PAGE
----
Well, I don’t know that we have enough detailed information to speak definitively to the question of whether some capacity constraints were reached. We do see the slowdown occurring, importantly, in the sector of fixed investment. That is, the GDP numbers themselves do not give us real component information, but other measures of investment did turn down in the third quarter in a way that’s consistent with seeing GDP slow. The timing of the latest round of administrative measures suggests to us that we are seeing some effect from those. I don’t know that I would call it monetary policy exactly, but I think the bundle of moral suasion and, to some degree, real actions that, in and of themselves, have some bite contributed to this. After two quarters of what we infer from manipulating the numbers as very strong growth, is it possible that in some particular places capacity constraints are reached? It certainly could have been the case.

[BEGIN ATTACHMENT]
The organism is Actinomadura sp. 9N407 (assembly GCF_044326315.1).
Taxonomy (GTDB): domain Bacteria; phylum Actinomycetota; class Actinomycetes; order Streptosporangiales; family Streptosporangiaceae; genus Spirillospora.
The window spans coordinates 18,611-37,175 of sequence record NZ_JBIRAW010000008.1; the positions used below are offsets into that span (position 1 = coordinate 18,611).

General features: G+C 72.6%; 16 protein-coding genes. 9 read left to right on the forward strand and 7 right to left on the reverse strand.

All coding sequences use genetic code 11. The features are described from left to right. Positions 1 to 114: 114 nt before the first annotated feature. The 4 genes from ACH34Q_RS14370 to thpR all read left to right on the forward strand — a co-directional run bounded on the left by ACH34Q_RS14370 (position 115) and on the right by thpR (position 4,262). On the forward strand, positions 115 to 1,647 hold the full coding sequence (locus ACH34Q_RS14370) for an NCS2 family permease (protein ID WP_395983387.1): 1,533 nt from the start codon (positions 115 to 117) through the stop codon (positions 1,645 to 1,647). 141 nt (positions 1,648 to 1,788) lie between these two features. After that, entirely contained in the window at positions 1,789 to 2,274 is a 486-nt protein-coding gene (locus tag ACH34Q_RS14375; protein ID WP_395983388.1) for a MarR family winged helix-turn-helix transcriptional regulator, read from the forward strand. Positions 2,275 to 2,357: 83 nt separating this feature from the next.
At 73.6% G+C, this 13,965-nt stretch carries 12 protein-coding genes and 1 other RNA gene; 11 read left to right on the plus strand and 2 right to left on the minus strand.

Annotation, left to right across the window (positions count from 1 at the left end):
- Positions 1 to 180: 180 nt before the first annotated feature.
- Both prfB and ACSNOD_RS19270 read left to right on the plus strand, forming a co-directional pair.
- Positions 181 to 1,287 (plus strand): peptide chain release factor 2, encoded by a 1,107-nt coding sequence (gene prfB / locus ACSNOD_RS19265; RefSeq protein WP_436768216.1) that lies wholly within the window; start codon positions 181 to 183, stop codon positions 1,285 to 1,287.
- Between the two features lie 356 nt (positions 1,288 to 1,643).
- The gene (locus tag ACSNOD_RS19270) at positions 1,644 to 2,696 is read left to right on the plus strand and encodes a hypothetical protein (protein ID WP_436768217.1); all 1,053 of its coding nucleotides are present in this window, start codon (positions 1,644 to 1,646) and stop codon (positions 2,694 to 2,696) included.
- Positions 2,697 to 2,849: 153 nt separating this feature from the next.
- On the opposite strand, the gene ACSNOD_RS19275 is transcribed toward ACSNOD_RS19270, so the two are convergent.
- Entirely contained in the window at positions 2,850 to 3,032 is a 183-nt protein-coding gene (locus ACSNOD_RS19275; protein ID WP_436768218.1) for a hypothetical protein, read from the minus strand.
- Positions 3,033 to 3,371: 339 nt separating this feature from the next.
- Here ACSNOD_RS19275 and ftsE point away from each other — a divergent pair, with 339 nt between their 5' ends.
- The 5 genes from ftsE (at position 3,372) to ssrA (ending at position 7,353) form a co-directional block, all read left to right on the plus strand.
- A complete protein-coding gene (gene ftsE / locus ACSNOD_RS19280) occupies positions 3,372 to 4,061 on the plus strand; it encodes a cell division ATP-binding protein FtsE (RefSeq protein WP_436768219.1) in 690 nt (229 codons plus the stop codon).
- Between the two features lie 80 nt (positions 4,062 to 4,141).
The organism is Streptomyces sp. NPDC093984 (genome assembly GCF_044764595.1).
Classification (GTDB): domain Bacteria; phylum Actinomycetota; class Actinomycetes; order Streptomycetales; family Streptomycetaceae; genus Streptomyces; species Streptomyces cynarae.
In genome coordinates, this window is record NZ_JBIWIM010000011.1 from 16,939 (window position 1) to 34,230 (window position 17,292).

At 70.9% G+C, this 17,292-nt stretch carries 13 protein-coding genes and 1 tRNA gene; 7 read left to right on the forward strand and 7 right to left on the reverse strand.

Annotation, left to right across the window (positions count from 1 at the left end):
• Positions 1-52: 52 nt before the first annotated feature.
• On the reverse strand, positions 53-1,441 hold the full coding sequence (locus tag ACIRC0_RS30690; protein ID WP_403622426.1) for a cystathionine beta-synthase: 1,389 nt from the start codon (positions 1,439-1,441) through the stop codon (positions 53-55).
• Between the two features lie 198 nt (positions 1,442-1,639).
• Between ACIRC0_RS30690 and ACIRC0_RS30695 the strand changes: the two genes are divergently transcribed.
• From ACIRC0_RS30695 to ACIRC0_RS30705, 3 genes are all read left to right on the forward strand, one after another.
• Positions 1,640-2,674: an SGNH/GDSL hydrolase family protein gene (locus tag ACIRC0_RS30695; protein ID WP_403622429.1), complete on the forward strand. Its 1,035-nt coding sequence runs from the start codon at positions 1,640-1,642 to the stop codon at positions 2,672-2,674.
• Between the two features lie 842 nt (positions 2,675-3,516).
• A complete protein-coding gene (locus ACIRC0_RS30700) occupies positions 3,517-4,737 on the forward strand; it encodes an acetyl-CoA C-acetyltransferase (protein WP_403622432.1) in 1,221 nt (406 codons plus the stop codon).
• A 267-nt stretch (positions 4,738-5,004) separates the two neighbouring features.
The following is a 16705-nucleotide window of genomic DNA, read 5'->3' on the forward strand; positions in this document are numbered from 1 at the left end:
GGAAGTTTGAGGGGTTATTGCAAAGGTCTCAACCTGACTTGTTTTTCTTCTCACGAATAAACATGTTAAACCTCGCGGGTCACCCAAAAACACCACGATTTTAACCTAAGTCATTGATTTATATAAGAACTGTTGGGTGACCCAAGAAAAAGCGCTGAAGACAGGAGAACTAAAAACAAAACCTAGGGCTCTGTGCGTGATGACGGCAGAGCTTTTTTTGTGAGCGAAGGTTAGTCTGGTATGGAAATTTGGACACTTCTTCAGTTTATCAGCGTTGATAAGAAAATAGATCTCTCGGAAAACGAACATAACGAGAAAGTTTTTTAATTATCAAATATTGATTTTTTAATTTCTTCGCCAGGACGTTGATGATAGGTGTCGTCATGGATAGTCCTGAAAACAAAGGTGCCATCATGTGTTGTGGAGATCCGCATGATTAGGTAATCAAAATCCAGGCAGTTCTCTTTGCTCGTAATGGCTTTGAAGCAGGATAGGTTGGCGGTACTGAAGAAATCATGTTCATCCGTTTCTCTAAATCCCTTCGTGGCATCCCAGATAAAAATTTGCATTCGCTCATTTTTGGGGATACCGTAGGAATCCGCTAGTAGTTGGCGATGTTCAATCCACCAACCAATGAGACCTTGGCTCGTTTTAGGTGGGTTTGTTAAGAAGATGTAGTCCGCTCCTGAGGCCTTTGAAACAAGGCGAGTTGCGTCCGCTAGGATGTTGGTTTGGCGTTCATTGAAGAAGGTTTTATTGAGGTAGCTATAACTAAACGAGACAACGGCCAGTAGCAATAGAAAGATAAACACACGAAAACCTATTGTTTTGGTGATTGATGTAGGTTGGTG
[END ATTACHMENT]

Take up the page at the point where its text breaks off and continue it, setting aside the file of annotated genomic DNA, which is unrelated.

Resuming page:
From our attempt to turn the series into quarter-to-quarter changes rather than the data that are announced, we certainly had higher numbers for the first half of this year than were generally talked about. The released numbers were tens and so forth, and we had twelves. Similarly, as a consequence we had a much greater slowdown than the released numbers, and we could be exaggerating both. Possibly it wasn’t really quite as strong as we thought in the first half, and it may not have slowed quite as much as we saw in the third quarter. But it would be a real gamble on our part to conclude that it wasn’t, at least in some important sense, due to the administrative measures that they took. I don’t think the officials are so unable to have a consequence with their policy tools, such as they are, if they are really determined—and they certainly seemed to be determined. Thus I would attribute much of the figure to the administrative measures, but we can’t rule out some capacity constraints here and there.